Gothic Architectural Style (c.1120-1500)
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The term "Gothic", applied to the style of the late Middle Ages, was first used by Giorgio Vasari (1511-74), half in jest and half disdainfully, since the Italians considered the Goths had destroyed the beauty of Classical Antiquity. In this word was expressed all the aversion which the Renaissance in general, and Renaissance architecture in particular, felt for Medieval artists, as well as the inability of the southern sense of form to understand and sympathize with the northern achievement. For Gothic architecture was a development of northern Romanesque architecture, and there is no sharp dividing line between them. To call Romanesque the style of round arches, and Gothic that of pointed arches, is superficial.
To understand the nature of Gothic art we must remember the gradual stratification of medieval culture. It began in the cloister, and Latin became the language of the educated classes in the West. For a long while the clergy hesitated to defile their parchment with the speech of the common people, although they wrote down the Strasburg oath of Ludwig of Germany in 842, and, after 1000, the first Italian and Spanish clauses appear in title-deeds.
Romanesque art had represented unity in multiplicity, but it could impose this unity on a heterogeneous culture only while it was supported by the two powers which were intimately related to it; namely, the secular power of the Empire, with its spiritual consecration, and the spiritual Papacy, always striving for secular power. In time, the Church became increasingly divided between the monastic orders and the clergy, who had very different aims, while the secular power came into violent conflict with its vassals. While their faith, with its conception of a future life, urged men to fear God and flee the world, in practise they often behaved with the most savage cruelty and unbridled sensuality. In a later century Dante deplored this divergence, which had long been realized by those who renounced the world to enter the cloister, or took refuge in the dream-world of poetry. Heroes, beautiful women, benevolent saints-these were the noble and consoling figures, human in spite of their fantastic trappings, to whom people looked up in admiration. As the world of monkish imaginings became replaced by one of chivalric fancy, the cult of the Virgin Mary, which was constantly increasing, changed too: the homage of courtiers raised the Mother of God to a new position as an adored mistress; she now became Domina, Madonna.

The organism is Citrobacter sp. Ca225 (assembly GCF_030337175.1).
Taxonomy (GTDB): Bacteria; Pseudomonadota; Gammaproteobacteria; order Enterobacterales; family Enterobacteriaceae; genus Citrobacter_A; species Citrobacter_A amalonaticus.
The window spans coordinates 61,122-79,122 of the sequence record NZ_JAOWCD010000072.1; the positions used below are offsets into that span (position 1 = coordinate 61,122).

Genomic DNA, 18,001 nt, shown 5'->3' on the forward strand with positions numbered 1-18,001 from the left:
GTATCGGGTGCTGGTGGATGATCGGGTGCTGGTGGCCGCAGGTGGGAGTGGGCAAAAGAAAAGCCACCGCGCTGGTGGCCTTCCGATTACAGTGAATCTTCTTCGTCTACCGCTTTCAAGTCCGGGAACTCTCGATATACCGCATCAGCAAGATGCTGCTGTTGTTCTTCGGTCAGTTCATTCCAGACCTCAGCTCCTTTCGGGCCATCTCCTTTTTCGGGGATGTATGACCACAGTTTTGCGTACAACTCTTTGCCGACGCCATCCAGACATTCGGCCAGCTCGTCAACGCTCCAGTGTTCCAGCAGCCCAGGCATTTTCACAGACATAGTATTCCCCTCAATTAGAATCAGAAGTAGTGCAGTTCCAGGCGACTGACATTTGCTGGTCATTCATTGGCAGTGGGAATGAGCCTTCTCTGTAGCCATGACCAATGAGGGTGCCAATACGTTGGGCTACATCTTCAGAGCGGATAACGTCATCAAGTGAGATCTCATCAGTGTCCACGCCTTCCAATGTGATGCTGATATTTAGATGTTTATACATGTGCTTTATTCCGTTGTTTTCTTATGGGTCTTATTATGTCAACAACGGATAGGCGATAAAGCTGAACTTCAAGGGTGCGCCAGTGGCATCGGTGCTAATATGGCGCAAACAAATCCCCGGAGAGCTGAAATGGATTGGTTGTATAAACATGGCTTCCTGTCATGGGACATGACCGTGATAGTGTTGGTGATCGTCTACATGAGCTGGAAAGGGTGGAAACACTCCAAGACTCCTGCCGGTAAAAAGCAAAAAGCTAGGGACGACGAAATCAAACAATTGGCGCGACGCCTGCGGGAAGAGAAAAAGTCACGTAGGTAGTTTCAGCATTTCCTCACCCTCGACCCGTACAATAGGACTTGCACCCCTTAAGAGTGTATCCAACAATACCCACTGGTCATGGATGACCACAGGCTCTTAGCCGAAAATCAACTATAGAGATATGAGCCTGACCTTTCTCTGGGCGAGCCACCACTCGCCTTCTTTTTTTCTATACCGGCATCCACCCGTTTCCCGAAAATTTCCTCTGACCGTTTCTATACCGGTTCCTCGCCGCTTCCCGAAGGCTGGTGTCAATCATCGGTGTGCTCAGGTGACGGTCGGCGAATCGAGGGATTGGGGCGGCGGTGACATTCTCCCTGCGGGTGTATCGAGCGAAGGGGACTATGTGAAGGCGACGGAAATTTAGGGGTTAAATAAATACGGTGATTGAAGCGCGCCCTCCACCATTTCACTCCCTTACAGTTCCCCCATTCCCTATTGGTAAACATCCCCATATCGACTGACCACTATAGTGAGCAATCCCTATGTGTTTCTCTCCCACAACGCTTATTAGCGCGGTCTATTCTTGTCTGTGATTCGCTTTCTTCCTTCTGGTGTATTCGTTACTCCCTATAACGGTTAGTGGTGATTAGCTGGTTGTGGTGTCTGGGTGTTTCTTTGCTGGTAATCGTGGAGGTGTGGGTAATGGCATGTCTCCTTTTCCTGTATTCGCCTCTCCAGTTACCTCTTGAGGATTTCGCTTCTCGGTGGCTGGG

The transformation of form which occurred in Gothic art reflected a change in the whole of Western culture; the isolated Romanesque monasteries and castles were succeeded by cities, in which evolved a society different from that which had gone before, but which was still held together by the conception of Christendom. In crowded towns the Gothic cathedrals arose, packed with all types of art and built by secular hands. Chronicles and charters tell of the religious impulse that inspired, both nobles and common people in the time of the Crusades.
The fact that the whole people participated in it, explains the secular temper of Gothic art. A cheerful and human realism took the place of the old hieratically stylized forms. Instead of the antique acanthus-leaf, thistles, oaks and vines appear as decorative motifs; this is part of the same naturalistic tendency to be found in medieval literature, which presented the legends of the Virgin, and the miracle and mystery plays, in a robust and realistic idiom.
While the greatest achievements of Romanesque art expressed an absolute subjection to authority, Gothic art, at its height, was the synthesis of late medieval thought, the accommodation between spirit and matter, God and the world. When the men of the Age of Enlightenment declared that the scholastic philosophy was nothing but an attempt to drive the camel of faith through the needle's eye of reason, they forgot that the scholastic philosophy flourished, not after mysticism, but at the same time.
The flat-roofed Greek temple, standing serenely content in this world, and the Gothic cathedral, restlessly aspiring to heaven, express two fundamental attitudes of mind, which had quite differing effects on the fine art of the day.